By the end of my first couple weeks of isolation, I thought I’d perfected my quarantine routine: wake up promptly at 8 a.m., take a long walk, shower, then get to work at my kitchen table. As the sun was setting, I’d FaceTime a friend, Zoom into a game night, or, when I needed a screen break, tackle a jigsaw puzzle. But as social distancing dragged on, as the world got scarier, as my dining room chair started to ruin my back, I found myself in a deep funk, binging YouTube videos I had already seen of people playing video games I would never play. I would roll over in bed at 9:56 a.m., barely awake, to crack open my work laptop. I wasn’t moving much. For lunch, I’d nuke frozen chicken fingers and French fries. There’s nothing wrong with frozen chicken fingers. But there’s something wrong with frozen chicken fingers five days a week.
In March of 2019, my phone tells me I averaged over 11,250 steps per day. During the bleakest two weeks of this past March, that number dropped by 30 percent. According to new research by Evidation Health with data from personal fitness trackers, physical activity in from March 1 to April 6th of this year declined by 48 percent nationwide. As weeks in isolation turned into months, I needed something to get me back on track, to help me spend time in a way that didn’t fuel my shame spiral. What I needed, it turned out, was my forgotten Apple Watch.
When Tim Cook introduced the Apple Watch in 2014, he said the company was trying to make “the best watch in the world.” Early adopters flocked to the Apple Watch for its productivity features, reveling in the ability to get notifications on their wrist instead of in their pockets. Later versions of the Apple Watch began piling on fitness tracking skills—a GPS chip, activity recognition, a heart rate monitor. Apple now pitches the Watch less as a wrist-mounted personal assistant and more as a personal coach. It’s working: Last year, the Watch outsold the entire Swiss watch industry.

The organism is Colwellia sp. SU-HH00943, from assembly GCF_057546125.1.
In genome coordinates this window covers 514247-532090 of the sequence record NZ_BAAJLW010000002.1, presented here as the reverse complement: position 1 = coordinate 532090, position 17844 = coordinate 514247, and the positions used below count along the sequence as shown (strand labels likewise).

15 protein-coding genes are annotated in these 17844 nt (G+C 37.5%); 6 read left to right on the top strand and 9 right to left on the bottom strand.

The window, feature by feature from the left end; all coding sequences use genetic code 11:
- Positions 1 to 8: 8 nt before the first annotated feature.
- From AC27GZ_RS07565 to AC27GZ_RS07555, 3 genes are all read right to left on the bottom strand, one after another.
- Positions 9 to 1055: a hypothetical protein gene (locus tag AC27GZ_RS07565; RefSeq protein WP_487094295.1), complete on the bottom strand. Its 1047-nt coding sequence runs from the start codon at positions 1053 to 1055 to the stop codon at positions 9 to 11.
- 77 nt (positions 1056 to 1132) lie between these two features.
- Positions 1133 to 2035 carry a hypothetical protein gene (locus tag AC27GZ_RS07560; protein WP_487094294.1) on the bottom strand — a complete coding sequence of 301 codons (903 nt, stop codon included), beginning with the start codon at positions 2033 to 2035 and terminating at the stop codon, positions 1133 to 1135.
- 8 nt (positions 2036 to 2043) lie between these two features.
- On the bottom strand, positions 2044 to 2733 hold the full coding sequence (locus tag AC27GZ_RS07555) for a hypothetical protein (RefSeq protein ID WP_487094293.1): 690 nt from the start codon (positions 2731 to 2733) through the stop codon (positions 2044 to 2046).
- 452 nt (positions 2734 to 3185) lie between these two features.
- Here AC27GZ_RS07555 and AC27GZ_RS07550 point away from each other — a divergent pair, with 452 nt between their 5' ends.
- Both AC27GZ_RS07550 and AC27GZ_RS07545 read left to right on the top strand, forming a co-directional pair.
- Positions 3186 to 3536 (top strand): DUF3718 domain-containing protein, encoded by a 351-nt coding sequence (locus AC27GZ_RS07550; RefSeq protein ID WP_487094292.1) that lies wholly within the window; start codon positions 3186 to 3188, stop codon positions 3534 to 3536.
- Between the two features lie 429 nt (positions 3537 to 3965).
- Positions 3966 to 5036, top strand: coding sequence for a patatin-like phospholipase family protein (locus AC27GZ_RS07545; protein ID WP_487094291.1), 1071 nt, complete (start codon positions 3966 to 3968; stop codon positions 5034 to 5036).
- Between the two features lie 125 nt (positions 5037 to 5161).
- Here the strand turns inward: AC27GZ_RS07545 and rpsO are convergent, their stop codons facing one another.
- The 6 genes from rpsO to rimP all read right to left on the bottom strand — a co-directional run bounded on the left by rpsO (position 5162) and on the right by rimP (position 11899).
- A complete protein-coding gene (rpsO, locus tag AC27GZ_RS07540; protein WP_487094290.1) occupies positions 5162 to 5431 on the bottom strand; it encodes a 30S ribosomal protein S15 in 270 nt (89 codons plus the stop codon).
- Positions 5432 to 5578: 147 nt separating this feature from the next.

My own Apple Watch had been gathering dust in my drawer since last fall, having been stashed there not long after I got it. That first go-round ended after a couple weeks of annoying buzzes. Bzzzt “Tinder: Activity is up by 34% in your area! Get swiping!” bzzzt “Instagram: Two people liked that vacation photo from last year!” bzzzt “Gmail: Come back to Williams-Sonoma and finish your purchase!”
This time around, desperate for motivation and deep in a nugget-fueled state of self-loathing , I immediately went into the Apple Watch app—also gathering dust in my phone’s junk drawer folder (ayyy, Stocks)—and set up the watch with intention. I lowered my activity goals, which I had previously set optimistically and routinely failed to hit, which did not inspire more activity. I turned off most notifications, except for texts and Aloe Bud (a colorful app that helps you set little self-care reminders—highly recommend). And I spent an exorbitant amount of time customizing the watch face so that it displays information I actually care about (the weather), rather than distracting info, like emails about chairs I am trying not to purchase.
It’s been more than four months since I started self-isolating in Brooklyn, and three months since I started wearing my Apple Watch again. Now that I’ve dialed back all those supposedly productivity-enhancing notifications, I actually pay attention to the ones I’ve let through. When the Apple Watch tells me to stand, I get up and fill my water bottle. When it tells me to take my allergy medicine, I actually take my allergy medicine. When it warns me that I’m not moving as much as usual by a specific time in the day, I mentally set time aside for yoga or a long evening walk. I’m doing things that help me feel good. In June, after getting my step count back up to pre-COVID levels, I started running again. (And I’m eating fewer chicken tenders, knowing they making me feel like garbage during a run.)